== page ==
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The freedom and the expressive arsenal of jazz serve as a source of inspiration for the internationally acclaimed Greek bass player and composer.

Petros Klampanis

The Bass Ace

Text: Evi Kallini || Photographs: George Lizardos

The freedom and the expressive arsenal of jazz serve as a source of inspiration for the internationally acclaimed Greek bass player and composer. Embarking on a musical journey by his side has a series of out-of-the-box combinations in store.

Award-winning Greek bass player and composer Petros Klampanis’ roots come from the beautiful “musical” Eptanisian island of Zakynthos. He grew up in Greece, surrounded by the magical landscape of the Mediterranean and the traditional sounds of the Balkans. He initiated his studies in Athens, at private conservatoires and the local jazz scene, before moving to Amsterdam, while later on he found himself in New York, where he currently resides.

Music fascinated him since his early childhood years. The sound, the creativity, the acquaintance with distinguished personalities of the field through their work, were the elements that stimulated his inquiring nature. Jazz came later on, when he was mature enough to grasp that, as a music genre, it encompassed everything that he cherished in music, to the utmost extent. “This form of art allows a sense of freedom and expressive fluency that bears no historical precedent”, he explains, and goes on to add: “equally unprecedented is its ability to transform and constantly integrate all kinds of influence.”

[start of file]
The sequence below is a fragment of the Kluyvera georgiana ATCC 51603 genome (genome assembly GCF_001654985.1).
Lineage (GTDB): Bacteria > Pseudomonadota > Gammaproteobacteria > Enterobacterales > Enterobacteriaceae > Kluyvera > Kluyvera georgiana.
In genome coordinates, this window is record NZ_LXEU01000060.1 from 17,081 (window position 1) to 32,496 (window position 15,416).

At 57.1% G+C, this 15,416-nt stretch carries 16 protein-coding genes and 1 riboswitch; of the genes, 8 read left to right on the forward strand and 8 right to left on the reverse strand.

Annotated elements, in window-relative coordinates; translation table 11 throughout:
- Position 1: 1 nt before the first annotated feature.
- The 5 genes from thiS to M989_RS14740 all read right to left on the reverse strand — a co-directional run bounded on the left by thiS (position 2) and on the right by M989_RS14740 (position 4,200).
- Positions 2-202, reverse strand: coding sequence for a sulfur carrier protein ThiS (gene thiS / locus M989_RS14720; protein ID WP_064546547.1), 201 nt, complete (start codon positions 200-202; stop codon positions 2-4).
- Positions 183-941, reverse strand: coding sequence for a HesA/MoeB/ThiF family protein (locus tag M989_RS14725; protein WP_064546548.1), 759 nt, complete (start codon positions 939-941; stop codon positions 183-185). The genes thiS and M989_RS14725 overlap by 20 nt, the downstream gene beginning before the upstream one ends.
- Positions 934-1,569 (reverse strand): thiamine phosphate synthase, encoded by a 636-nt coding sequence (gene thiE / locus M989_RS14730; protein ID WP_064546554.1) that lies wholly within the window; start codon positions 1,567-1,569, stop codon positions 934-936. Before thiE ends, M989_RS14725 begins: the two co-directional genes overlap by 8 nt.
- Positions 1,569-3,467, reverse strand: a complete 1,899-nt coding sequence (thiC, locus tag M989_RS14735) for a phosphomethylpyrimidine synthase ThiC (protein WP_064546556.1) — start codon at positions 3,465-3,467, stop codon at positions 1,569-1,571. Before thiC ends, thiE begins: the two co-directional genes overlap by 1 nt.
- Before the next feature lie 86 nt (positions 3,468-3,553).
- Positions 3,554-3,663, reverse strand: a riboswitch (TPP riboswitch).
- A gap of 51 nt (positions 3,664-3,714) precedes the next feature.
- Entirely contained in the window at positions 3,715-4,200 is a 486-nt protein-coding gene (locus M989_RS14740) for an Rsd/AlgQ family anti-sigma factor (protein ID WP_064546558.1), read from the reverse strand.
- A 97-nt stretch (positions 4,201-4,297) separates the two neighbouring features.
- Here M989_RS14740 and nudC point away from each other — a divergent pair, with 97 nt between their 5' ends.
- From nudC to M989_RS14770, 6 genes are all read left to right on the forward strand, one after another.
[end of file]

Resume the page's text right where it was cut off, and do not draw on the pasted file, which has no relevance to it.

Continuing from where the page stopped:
His early career was defined by mainstream jazz artists, such as Miles Davis, John Coltrane, Dexter Gordon, Chet Baker, Ray Brown, Thelonious Monk etc. Along the way, he discovered the “modern sounds” of Weather Report, Chick Corea, Tribal Tech and Jaco Pastorius. Blending his personal experience with these influences led him to carve a singular imprint, full of mellowness, dynamic accentuations and out-of-the-box combinations.

The National Public Radio NPR highlighted his sophomore album, Minor Dispute, among the best jazz albums of the year 2015, while his third album, titled Chroma (Motema Music, 2017) was bestowed the Best Album Live Performance award the Independent Music Awards. His most recent distinction came a while ago, again within the framework of the Independent Music Awards, as his fourth album, Irrationalities (Enja / Yellowbird, 2019), won a triplet of awards: one for the album’s production and two for the track Easy Come Easy Go (the fan-driven “Vox Pop” award and the “Jazz Instrumental” award).

The album Irrationalities marks another first: it is the first trio album by Petros Klampanis, who is accompanied by pianist Kristjan Randalu and percussionist Bodek Janke, in a group formed back in 2016. “The idea of returning to an ensemble rather than a band has to do with an aesthetic turn towards minimalism, the simplicity of form and the use of space. After Minor Dispute and Chroma, I sensed it was about time for such an endeavor. Not to mention that it is a whole lot easier to go touring with a trio” he confessed with a smile.

As a bass player, he has appeared live in historic venues, such as Carnegie Hall, Lincoln Center and Blue Note Jazz Club in New York, as well as Kennedy Center in Washington DC, while he has taken part in prestigious international festivals, such as Jazzahead in Bremen and Berlin’s XJAZZ. In Greece, he has given concerts at Athens Concert Hall, Thessaloniki Concert Hall, Onassis Cultural Center and Stavros Niarchos Foundation Cultural Center.

Petros Klampanis holds Greece to his heart and wishes to spend every summer of his life in his birthplace, as it is the ideal destination for summer holidays! One of his fondest memories of Greece during summertime was that of Sani Festival 2015, where he co-presented Chronos Project alongside Dimitra Galani, Christos Rafailides, Thomas Konstantinou and Spyros Manesis. His next tour in Greece will take place in September, provided that conditions aren’t forbidding.

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